Each of the major pieces in “Commerce,” the room at the Biennale dedicated to Tonel’s work, is a lost island of cold war history where familiar characters are found speaking a language unknown to the historical record. “Dispatches from the War Zone” depicts Lenin, Marx, and others on a visit to a fictionalized “Kuba.” A second artist’s book, subtitled “Insightful Wisdom from the Financial Papers of A.G. Muskeet,” features a series of graphs created by a fictional Lithuanian economist who weathered the fall of the iron curtain from his perch as Cuba’s first financial advisor. In a graph depicting “ideological purity” over time, a nosedive in 1990 is described with typical cheer as “a challenging market-shock type of event.”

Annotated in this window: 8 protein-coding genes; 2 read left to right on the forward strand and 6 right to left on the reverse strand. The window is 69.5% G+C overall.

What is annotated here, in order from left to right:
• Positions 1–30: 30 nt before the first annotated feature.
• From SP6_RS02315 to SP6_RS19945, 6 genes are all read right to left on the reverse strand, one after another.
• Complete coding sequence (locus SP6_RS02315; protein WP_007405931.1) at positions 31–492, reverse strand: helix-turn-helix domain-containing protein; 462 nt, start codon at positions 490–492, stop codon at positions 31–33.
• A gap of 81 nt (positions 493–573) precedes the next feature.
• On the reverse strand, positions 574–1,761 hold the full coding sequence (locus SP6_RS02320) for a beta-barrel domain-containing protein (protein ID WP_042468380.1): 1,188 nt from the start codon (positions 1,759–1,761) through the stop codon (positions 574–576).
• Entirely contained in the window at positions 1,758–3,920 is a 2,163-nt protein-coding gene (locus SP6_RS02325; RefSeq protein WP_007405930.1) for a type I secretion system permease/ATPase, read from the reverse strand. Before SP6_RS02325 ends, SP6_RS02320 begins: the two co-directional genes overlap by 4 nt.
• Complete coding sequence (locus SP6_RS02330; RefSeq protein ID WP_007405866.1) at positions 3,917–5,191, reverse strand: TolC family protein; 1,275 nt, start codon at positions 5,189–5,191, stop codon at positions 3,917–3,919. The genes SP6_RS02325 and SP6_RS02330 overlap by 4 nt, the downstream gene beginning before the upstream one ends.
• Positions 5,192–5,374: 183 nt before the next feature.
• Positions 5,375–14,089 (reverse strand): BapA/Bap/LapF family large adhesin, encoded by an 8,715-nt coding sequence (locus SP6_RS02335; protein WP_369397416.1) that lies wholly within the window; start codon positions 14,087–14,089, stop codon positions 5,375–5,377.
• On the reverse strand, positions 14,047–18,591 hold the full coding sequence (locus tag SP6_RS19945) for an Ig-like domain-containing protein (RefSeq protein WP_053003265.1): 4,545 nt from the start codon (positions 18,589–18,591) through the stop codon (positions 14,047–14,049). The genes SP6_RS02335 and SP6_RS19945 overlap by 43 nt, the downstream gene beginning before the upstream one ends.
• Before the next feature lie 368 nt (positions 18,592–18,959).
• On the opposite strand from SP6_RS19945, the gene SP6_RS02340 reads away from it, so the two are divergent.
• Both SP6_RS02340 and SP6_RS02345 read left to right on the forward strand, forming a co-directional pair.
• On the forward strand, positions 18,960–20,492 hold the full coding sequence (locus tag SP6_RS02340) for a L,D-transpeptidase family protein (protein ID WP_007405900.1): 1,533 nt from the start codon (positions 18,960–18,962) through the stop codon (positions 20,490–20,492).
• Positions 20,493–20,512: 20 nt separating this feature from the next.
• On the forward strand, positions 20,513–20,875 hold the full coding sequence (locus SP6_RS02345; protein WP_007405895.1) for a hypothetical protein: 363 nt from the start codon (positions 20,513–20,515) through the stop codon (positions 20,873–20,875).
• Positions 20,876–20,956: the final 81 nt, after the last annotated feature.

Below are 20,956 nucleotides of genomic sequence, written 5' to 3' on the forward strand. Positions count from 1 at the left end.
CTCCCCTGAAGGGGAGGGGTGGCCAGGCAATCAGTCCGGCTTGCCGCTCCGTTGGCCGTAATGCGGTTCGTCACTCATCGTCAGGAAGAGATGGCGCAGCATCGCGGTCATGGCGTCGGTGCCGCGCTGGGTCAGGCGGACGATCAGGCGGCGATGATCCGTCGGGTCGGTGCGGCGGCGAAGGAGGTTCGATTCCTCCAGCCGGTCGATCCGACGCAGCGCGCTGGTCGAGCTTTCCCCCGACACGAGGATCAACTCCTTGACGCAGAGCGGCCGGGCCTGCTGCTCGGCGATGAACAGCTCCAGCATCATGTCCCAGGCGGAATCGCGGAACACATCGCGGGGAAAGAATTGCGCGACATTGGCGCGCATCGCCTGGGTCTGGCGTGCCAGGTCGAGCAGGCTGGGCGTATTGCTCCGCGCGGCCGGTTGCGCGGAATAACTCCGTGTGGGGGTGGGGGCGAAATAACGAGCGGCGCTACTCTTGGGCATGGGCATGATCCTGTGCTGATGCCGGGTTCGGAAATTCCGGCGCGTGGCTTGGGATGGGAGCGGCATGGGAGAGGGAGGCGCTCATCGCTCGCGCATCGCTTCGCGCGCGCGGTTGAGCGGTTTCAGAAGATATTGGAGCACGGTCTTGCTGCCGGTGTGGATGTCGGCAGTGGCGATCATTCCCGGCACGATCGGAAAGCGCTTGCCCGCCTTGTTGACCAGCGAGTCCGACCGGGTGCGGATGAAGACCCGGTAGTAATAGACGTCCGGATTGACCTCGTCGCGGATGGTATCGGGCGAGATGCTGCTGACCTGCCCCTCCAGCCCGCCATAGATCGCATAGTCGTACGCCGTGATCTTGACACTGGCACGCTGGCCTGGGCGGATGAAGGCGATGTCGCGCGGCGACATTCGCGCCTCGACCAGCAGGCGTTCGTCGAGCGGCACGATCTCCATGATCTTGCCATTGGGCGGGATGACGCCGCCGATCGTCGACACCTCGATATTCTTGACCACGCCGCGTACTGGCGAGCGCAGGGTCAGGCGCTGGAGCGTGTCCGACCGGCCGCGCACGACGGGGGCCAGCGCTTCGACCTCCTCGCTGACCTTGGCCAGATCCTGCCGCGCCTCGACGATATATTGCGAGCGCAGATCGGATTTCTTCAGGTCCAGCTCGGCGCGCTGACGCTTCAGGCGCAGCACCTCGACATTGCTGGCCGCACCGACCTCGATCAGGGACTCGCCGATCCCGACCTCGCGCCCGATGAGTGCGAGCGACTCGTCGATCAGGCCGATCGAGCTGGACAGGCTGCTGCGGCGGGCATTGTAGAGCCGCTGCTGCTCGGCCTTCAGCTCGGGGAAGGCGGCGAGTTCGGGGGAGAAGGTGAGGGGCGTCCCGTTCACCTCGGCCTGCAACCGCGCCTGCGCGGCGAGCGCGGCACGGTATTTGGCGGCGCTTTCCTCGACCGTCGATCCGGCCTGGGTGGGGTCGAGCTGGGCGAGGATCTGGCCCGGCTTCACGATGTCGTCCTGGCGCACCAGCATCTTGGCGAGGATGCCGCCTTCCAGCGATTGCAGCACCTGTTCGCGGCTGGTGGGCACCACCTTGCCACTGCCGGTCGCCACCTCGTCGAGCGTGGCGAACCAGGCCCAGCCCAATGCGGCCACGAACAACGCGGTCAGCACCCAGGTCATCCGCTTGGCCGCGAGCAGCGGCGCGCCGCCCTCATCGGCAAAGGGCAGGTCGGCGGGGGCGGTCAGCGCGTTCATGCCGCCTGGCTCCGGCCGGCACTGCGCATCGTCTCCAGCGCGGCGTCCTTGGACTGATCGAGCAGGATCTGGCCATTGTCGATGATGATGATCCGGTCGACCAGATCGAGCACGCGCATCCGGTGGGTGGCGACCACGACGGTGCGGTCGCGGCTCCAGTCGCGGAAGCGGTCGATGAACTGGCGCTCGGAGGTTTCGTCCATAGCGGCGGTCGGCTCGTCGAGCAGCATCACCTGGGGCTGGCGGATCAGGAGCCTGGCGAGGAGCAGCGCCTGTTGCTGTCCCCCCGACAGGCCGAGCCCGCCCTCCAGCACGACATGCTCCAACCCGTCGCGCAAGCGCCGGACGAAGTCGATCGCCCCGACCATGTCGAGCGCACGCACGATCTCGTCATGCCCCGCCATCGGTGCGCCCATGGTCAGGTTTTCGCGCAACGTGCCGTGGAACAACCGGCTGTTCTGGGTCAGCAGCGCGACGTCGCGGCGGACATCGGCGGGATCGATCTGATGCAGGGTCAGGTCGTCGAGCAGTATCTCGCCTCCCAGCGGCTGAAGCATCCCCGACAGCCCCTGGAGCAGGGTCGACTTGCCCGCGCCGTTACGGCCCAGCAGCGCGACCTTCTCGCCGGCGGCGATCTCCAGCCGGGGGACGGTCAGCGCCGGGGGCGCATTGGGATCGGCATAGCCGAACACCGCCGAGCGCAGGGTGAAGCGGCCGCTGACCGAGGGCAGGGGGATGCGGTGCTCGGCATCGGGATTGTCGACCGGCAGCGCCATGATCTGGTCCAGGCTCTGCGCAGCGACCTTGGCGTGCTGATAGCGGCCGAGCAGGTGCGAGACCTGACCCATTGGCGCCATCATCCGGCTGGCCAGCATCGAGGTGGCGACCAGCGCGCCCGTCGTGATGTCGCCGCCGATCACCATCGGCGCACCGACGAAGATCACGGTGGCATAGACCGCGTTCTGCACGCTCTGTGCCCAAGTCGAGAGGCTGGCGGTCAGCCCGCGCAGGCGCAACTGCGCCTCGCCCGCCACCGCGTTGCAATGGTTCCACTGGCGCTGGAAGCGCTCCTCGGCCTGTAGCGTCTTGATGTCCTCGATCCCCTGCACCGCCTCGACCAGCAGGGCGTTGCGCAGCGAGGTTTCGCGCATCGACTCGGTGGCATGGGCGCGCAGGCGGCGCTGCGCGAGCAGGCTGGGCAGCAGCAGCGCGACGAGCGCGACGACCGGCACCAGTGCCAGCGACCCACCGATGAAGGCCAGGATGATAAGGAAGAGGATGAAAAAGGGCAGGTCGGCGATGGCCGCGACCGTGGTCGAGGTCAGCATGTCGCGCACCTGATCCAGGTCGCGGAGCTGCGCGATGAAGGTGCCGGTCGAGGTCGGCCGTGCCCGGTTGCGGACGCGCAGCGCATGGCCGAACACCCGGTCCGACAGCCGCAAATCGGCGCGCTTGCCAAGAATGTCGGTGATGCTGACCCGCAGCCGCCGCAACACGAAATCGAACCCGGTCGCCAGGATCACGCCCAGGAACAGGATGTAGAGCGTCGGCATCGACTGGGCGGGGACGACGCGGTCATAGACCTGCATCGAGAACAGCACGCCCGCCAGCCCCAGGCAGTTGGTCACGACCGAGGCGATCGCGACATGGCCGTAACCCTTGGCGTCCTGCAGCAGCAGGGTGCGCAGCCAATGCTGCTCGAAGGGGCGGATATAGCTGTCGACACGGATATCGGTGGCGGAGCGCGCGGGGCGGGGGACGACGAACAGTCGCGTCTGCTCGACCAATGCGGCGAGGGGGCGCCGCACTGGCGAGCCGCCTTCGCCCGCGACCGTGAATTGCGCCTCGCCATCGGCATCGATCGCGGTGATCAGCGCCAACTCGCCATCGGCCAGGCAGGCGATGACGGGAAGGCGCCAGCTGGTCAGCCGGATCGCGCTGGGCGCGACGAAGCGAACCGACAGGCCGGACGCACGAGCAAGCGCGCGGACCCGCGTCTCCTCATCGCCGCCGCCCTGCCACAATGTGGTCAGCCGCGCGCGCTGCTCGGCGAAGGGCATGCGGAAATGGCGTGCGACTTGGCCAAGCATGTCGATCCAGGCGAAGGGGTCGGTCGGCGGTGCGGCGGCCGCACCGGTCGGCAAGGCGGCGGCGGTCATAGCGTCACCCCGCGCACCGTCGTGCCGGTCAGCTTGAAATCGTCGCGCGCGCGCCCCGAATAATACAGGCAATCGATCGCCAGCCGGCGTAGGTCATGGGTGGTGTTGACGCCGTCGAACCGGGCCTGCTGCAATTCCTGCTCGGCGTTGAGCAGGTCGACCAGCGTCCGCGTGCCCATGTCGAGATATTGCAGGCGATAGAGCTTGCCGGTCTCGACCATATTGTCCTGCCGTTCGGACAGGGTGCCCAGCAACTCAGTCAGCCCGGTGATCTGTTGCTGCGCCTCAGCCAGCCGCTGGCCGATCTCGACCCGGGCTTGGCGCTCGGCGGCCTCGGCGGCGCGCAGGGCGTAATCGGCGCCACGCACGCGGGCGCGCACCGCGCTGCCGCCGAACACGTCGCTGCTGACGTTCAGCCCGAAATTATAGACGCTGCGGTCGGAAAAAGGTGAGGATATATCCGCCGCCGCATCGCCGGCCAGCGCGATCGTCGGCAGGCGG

Socialist realism—the art that we tend to associate with the Soviet Union and, by extension, revolution itself—is sometimes derided for what is perceived as its badgering optimism and political obsequence. By wryly embracing these very qualities, Tonel gives us something close to the lived experience of the early days of Castro’s Cuba. The launch of Sputnik (1957) and Yuri Gagarin’s first spaceflight (1961) were high notes of socialist optimism that happened to straddle Cuba’s revolution. In 1962, the missile crisis forever altered the relationship between the two world superpowers, along with the small island caught in the middle, not yet committed to Soviet-style Communism. It is often left unmentioned that this near-apocalyptic October standoff brought about half a century of U.S. sanctions and poverty-engendered misery for millions of Cuban citizens. (Our subversive efforts continue apace: not long ago, the Associated Press revealed that a series of recent USAID-organized HIV workshops were covers for a bungled effort to foment dissent among young Cubans.)